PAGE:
A research team at Waterloo University in Canada has developed a series of video games that passengers in the autonomous cars of the future could one day play with each other.
With the outlook for autonomous vehicle technology brightening day by day, researchers have now come up with potential ways in which passengers who have plenty of free time while riding in such vehicles could entertain themselves. A research team at Canada’s Waterloo University has developed three games that could passengers in cars which are near each other on the road could play.
The games were revealed during a study that was presented at a recent conference and the games are meant to be used in vehicles which have Level 3 autonomy or higher. Level 3 autonomy calls for very little involvement on the part of the driver. Tesla’s famous Autopilot exhibits Level 2 autonomy which means that the driver needs to focus on the road even when the car is driving itself.
“As autonomous vehicles start to replace conventional vehicles, occupants will have much more free time than they used to,” said Matthew Lakier, a PhD student who was a part of the research team that developed the games. He went on to add that people in autonomous vehicles would be able to play the games with other people in autonomous vehicles nearby while the vehicles are driving themselves. The games would be superimposed on the actual vehicle display so that drivers would not have to take their eyes off the road.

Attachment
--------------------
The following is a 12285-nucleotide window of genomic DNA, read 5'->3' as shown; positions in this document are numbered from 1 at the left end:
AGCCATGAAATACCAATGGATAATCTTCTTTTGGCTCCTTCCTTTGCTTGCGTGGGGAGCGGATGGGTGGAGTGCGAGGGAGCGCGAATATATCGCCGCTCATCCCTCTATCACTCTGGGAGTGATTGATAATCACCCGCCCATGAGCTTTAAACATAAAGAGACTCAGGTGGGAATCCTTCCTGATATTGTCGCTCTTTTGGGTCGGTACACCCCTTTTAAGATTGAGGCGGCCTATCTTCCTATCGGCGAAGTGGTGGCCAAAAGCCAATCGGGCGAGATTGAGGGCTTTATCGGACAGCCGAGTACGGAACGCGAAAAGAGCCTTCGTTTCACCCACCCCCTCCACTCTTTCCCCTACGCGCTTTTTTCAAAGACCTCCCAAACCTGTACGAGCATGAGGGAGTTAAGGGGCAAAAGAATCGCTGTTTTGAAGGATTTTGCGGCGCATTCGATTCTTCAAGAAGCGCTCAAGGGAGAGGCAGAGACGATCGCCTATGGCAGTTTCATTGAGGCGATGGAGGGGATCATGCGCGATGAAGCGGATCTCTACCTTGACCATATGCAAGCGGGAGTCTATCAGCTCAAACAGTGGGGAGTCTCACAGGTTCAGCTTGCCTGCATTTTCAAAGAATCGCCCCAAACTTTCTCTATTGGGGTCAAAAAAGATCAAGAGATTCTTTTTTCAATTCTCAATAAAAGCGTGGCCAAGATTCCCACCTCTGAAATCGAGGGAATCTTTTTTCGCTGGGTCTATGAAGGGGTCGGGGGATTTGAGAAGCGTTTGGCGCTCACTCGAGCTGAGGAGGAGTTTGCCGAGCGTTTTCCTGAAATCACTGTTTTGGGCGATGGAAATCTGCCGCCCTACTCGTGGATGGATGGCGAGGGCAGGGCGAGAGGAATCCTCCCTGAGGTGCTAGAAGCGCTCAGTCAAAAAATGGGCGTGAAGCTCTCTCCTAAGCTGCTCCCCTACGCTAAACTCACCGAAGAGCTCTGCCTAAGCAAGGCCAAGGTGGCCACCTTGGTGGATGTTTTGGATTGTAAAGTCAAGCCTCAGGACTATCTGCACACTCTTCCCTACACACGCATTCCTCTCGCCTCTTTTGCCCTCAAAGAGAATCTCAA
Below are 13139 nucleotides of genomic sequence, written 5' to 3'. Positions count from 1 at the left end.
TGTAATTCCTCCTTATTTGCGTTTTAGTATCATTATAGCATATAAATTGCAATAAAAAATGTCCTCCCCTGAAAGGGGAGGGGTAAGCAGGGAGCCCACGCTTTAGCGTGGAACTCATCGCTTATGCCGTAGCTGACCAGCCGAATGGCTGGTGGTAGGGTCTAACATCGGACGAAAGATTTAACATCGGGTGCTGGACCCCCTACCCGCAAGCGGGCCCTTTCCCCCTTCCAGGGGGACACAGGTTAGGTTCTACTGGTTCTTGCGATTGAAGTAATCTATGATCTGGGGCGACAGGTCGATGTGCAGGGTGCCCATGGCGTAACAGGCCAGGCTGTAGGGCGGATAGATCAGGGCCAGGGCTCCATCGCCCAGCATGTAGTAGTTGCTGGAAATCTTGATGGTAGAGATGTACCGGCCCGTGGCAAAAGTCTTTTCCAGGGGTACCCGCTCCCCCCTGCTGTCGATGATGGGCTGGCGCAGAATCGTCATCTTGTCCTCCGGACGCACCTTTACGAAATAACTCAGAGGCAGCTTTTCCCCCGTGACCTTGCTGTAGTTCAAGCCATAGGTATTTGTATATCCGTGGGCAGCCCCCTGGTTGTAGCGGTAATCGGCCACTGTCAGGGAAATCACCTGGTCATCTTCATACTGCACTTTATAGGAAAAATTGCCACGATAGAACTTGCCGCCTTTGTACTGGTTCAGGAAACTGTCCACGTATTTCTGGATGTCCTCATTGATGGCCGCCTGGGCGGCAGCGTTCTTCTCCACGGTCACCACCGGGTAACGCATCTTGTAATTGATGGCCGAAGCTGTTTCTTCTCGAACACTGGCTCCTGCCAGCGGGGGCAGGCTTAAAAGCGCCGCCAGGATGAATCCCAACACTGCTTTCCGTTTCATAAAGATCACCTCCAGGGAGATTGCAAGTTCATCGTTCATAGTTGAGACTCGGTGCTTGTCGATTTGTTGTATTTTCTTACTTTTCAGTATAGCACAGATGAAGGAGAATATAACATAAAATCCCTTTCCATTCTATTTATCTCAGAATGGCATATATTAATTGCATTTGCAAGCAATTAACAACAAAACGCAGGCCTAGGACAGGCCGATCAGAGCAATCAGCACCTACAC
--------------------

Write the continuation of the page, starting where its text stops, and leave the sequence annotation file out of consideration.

‘People were happy to play with strangers’
The researchers found that in the case of previous studies related to autonomous vehicles, very little attention had been given to cross-car games. Hence, they went on to develop a virtual reality driving simulator to render the car cabin, outside environment and roadway with artificially controlled cars and intelligent computer-controlled players.
This environment facilitated the rapid prototyping of in-car games that could include full window head-up displays (HUDs), head tracking and different input methods. 12 people participated in playing the simulated cross-car games with instances where the driver would need to occasionally take over.
“Overall, the participants rated the games highly in immersion, there was a positive response to the incorporation of HUDs in the games, and the different game styles did not significantly impact the takeover task completion time. All games were popular for different reasons,” Lakier said.
Lakier concluded by saying that people showed no reluctance to play with strangers leading to the formation of impromptu relationships with other people on the road.
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